WASHINGTON — U.S. productivity grew at an annual rate of 2.9% in the second quarter, the fastest pace in more than three years, while labor costs actually fell.
The April-June increase in productivity followed a much weaker 0.3% rate of gain in the first quarter, the Labor Department reported Aug. 15. It was the strongest advance since a 3.1% gain in the first quarter of 2015. Labor costs fell at a 0.9% rate in the second quarter, the weakest showing in nearly four years.
Productivity, a key factor determining how fast the economy can grow and how much living standards can increase, has been anemic throughout this expansion. The strong second-quarter gain is expected to be a temporary blip rather than a lasting improvement.
Productivity is the amount of output per hour of work. The big jump in the second quarter reflected the fact that the gross domestic product, the country’s total output of goods and services, accelerated to a growth rate of 4.1% in the second quarter, the strongest quarterly gain since 2014.
That big jump in output in the second quarter was accompanied by a much smaller gain of 1.9% in the number of hours worked. The combination of stronger output and a smaller increase in hours worked led to the strong increase in productivity.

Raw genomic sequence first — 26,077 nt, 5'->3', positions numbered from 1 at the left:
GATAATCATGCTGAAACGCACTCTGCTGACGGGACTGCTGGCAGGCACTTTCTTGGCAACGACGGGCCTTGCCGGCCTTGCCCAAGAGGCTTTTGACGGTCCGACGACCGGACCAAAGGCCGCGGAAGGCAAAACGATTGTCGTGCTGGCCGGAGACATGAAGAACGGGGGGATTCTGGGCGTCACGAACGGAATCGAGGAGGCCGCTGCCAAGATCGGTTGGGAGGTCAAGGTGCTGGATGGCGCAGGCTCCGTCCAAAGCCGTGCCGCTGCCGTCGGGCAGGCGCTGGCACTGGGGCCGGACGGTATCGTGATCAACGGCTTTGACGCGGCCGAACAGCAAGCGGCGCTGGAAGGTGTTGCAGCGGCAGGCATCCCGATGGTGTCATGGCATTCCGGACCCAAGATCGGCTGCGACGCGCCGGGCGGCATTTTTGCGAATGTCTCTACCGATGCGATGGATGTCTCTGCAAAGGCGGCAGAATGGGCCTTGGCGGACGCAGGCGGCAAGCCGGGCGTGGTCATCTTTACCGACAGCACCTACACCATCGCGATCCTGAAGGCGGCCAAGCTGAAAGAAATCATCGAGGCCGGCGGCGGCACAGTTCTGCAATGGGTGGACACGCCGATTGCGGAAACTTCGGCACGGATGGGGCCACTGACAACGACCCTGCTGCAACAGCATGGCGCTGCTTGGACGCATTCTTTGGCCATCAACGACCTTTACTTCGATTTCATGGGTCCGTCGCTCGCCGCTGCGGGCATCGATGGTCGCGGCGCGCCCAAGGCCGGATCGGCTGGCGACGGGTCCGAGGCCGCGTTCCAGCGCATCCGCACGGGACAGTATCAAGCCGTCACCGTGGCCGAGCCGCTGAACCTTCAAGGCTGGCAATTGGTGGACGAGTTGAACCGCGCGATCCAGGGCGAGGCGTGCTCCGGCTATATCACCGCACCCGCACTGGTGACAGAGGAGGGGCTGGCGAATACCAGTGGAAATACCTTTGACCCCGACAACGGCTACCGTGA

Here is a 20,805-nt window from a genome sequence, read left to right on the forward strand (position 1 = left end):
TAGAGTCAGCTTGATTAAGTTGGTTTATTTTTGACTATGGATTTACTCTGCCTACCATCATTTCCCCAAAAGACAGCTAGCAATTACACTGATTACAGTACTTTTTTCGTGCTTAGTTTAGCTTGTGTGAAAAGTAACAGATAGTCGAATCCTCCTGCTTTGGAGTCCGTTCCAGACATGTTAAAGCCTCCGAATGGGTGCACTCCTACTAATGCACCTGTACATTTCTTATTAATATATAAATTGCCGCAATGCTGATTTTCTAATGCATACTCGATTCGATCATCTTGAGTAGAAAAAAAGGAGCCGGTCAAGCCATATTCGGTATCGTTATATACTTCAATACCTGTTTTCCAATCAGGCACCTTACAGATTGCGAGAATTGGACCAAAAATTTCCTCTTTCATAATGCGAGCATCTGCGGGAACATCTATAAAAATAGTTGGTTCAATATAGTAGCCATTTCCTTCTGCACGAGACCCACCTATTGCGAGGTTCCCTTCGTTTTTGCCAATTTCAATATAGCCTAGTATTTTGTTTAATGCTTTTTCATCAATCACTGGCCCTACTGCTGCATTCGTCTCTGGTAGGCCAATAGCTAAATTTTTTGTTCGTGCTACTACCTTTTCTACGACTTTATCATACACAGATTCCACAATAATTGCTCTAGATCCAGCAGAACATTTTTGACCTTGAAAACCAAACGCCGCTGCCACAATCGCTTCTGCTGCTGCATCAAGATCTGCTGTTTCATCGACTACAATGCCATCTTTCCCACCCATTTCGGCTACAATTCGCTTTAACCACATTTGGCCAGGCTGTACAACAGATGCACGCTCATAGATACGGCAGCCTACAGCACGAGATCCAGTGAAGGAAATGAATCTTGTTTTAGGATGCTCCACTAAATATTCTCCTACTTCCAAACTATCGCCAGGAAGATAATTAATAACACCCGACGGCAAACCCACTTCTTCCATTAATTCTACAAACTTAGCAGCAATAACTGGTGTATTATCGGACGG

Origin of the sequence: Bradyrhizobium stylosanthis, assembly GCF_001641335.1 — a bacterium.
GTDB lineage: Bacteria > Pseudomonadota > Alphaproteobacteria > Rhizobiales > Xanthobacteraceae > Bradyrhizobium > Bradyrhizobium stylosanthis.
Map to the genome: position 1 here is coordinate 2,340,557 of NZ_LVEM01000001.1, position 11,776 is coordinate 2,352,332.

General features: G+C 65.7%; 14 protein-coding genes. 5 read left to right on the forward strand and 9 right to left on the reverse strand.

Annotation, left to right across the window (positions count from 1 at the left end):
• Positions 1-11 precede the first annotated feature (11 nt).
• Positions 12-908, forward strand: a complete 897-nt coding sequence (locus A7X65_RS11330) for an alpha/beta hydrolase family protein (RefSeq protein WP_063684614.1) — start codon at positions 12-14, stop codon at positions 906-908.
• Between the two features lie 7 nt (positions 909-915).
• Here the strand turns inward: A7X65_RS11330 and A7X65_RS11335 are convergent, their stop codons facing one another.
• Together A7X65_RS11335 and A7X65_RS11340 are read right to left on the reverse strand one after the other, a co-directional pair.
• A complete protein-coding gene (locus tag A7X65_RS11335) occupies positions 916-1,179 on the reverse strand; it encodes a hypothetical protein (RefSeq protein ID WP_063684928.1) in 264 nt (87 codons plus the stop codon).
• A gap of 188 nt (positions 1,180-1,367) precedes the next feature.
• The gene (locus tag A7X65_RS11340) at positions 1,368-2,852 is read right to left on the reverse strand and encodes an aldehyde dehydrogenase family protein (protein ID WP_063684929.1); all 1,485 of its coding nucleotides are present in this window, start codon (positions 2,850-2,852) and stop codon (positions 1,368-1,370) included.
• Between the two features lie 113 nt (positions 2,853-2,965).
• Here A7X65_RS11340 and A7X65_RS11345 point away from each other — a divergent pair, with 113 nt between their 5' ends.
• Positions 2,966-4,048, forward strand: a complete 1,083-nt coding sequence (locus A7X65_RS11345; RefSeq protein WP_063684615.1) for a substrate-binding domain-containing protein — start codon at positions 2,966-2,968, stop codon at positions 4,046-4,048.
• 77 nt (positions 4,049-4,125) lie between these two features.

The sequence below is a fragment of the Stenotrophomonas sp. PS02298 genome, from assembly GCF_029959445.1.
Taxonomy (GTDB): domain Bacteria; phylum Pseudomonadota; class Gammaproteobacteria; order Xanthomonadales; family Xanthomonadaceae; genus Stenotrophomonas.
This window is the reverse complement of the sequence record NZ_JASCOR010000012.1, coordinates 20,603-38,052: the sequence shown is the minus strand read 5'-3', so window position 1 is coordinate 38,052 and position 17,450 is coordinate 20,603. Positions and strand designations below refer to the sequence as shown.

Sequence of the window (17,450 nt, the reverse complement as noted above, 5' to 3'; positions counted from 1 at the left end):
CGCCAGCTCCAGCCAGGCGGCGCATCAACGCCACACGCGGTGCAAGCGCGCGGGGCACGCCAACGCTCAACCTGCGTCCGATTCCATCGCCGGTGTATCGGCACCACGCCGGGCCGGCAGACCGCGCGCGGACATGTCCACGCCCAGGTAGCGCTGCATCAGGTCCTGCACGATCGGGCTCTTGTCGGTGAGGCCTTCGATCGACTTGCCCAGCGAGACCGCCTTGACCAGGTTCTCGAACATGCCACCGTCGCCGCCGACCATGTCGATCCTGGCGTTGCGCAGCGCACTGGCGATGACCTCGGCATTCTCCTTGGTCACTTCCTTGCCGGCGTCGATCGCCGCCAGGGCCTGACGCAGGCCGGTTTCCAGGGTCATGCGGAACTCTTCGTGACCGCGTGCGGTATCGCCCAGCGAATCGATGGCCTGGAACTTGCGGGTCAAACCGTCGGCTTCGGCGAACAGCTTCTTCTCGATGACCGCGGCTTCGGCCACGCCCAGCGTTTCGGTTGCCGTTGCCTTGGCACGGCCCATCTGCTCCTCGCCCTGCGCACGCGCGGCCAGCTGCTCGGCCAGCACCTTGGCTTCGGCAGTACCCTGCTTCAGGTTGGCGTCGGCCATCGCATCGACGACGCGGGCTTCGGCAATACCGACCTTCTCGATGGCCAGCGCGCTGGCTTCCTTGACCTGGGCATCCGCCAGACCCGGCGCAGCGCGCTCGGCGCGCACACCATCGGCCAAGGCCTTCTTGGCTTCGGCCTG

However, economists do not expect the second-quarter improvement will significantly alter the long-run trend of very anemic gains in productivity.
For all of last year, productivity grew by 1.1%, and that followed a minuscule 0.1% rise in 2016.
Finding a solution to the slowdown in productivity growth is seen as one of the key challenges facing the country. Rising productivity is needed to support increases in living standards. Productivity gains allow companies to pay their workers more without having to boost the cost of their products, a move that can increase inflation.
Economists are uncertain why productivity has been so anemic during the current nine-year expansion. For the past seven decades, from 1947 through 2017, productivity has turned in average annual gains of 2.1%. But between 2007 through 2017, productivity growth has slowed to about half that pace, with average annual gains of just 1.3%.
Without a significant improvement in productivity, the Trump administration will find it difficult to achieve its goal of sustained GDP growth of 3% or better each year. An economy’s potential for growth is determined by an expansion in the labor force, which is determined largely by birth rates and immigration, as well as the growth in productivity.